Ptolemy IX – 116-106/88-80 BC

Monetary History of Egypt
Ptolemaic Dynasty

Ptolemy IX Soter II (Lathyros)

116-107 & 88-80 BC

Son of Ptolemy VIII & Cleopatra III
Brother of Ptolemy X


Ptolemy IX Soter II (Lathyros) was born in 141 BC the son of Ptolemy VIII and Cleopatra III. Following his father’s death in 116 BC, the throne of Egypt passed to Cleopatra III who had bore two sons – Ptolemy IX Philometor Soter II (Lathyros) and Ptolemy X Alexander Iand three daughters, Cleopatra IV, Cleopatra Tryphaena, and Cleopatra Selene. In her husband’s will, Ptolemy VIII left the succession to Egyptian throne up to Cleopatra III who favored her younger son Ptolemy X Alexander. Despite this fact, the people preferred Ptolemy IX to rule with his mother as co-regent.

Ptolemy IX Soter II (Lathyros) was previously made governor of Cyprus. When Cleopatra III was forced to bring him back to Alexandria to be made co-ruler, his younger brother, Ptolemy X Alexander, was sent to Cyprus as governor in his place. Ptolemy IX was married to Cleopatra IV, his sister, but his mother insisted that the marriage be declared void and he then married his youngest sister – Cleopatra Selene. His former wife, Cleopatra IV, then fled also to Cyprus where she attempted to marry he other brother, Ptolemy X, but failed. She did manage to raise an army and finally moved on to Syria where she used her army as a dowry and married the king Antiochus IX Cyzicenus (son of Antiochus Sidetes and Cleopatra Thea).

Ptolemy IX Soter II (Lathyros) was never loved much less liked by his mother. Cleopatra III finally succeeded in driving out Lathyros in 107 BC by accusing him of trying to murder her. Ptolemy IX was now forced to flee back to Cyprus leaving his wife and his two sons behind . It was at this time that his younger brother, Ptolemy X Alexander, was summoned by his mother back to Alexandria to become co-ruler of Egypt while Ptolemy IX once again became governor of Cyprus.

Still, Ptolemy X Alexander never won the hearts of his people. Following his mother’s death 5 years later in 101 BC, Ptolemy X ruled Egypt as one of its most unpopular kings. Eventually, Ptolemy X Alexander was driven from power by his own subjects and was either killed in a naval battle in 88 BC or was murdered during the event.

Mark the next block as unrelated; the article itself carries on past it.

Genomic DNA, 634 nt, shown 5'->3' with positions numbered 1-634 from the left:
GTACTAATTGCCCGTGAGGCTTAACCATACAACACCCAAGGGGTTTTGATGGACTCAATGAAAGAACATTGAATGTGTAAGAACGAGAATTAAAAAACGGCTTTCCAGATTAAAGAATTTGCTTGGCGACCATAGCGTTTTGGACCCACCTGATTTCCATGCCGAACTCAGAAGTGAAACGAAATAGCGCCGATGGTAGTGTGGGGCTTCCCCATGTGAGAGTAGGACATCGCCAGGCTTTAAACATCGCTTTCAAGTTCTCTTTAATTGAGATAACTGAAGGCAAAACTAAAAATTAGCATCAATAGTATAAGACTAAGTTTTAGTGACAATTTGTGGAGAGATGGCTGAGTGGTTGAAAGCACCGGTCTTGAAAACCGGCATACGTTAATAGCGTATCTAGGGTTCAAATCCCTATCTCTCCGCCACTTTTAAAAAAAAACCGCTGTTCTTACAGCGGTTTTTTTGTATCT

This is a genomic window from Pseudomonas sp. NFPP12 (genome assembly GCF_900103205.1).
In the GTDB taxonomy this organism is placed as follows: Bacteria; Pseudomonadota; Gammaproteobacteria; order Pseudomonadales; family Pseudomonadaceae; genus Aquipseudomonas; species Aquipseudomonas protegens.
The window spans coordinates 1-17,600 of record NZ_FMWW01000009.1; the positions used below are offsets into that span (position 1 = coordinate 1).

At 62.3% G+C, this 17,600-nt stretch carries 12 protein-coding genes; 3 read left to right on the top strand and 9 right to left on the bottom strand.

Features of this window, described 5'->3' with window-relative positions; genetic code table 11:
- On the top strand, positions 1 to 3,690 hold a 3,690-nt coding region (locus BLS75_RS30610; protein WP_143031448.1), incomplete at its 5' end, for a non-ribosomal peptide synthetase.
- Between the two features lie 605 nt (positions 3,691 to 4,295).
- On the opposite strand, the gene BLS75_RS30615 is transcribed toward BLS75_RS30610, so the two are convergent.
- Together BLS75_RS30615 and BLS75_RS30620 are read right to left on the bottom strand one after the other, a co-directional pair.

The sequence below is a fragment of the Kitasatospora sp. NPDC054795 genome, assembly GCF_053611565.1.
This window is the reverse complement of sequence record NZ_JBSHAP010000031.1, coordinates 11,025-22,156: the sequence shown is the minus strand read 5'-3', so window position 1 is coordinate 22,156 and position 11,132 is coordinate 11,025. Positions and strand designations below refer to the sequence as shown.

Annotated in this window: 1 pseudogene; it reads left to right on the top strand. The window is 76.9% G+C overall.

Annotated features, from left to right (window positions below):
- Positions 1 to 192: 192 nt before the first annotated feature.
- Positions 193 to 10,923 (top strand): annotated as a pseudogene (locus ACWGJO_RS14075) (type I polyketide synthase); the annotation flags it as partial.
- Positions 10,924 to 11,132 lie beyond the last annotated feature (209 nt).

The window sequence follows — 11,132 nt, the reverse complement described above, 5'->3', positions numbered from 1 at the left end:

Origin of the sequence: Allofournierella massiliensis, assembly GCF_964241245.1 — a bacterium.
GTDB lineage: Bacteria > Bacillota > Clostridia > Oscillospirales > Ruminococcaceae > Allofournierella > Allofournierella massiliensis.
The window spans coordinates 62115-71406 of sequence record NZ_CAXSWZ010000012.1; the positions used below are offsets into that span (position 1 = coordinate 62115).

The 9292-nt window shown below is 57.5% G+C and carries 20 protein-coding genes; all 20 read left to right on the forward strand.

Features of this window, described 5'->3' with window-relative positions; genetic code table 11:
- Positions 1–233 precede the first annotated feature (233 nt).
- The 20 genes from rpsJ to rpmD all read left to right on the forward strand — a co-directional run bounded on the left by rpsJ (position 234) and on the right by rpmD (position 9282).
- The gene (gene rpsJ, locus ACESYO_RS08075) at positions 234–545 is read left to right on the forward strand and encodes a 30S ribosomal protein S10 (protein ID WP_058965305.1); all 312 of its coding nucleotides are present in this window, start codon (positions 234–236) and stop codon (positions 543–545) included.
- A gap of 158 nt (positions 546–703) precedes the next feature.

With the death of his younger brother, Ptolemy IX returned from Cyprus to take the throne of Egypt. The ruled his land during the last 8 years of his life and died at the age of 62 leaving no legitimate heir to the throne since both of his sons by Cleopatra Selene died at a very young age. Thus the throne of Egypt passed to his daughter, Cleopatra Berenike, who ruled alone for a brief while until she was forced to marry a son of Ptolemy X Alexander by his first unknown wife. Just 19 days after the marriage, Ptolemy XI had her murdered and in turn enraged the people of Alexandria who then stormed the palace and killed the newly proclaimed king of Egypt placing the throne in chaos once again.


Monetary System

Note: The coinage of Ptolemy X displays a postumous bust of Ptolemy I. No coinage was issued ultizing his own portrait. We also see a continued absence of gold coinage. It is also interesting to note that his coinage minted in Cyprus between 101-88 BC is on average 5% less in weight than those struck in Egypt.


Denominations

Joint rule with Cleopatra III (116-106 BC)

Postumous Coinage Ptolemy I

AR Tetradrachm (14.2 grams)
AR Didrachm (7.0 grams)
AR Drachm (3.5 grams)
AR Hemidrachm (1.85 grams)
AE 15-14mm

With Portrait Zeus

AE 34mm
AE 27-25mm
AE 20-18mm
AE 15-14mm

As King of Cyprus 101-88 BC

Postumous Coinage Ptolemy I

AR Tetradrachm (13.75 grams)

Sole reign 88-80 BC

Postumous Coinage Ptolemy I

AR Tetradrachm (14.2 grams)


Monetary History of the World
© Martin A. Armstrong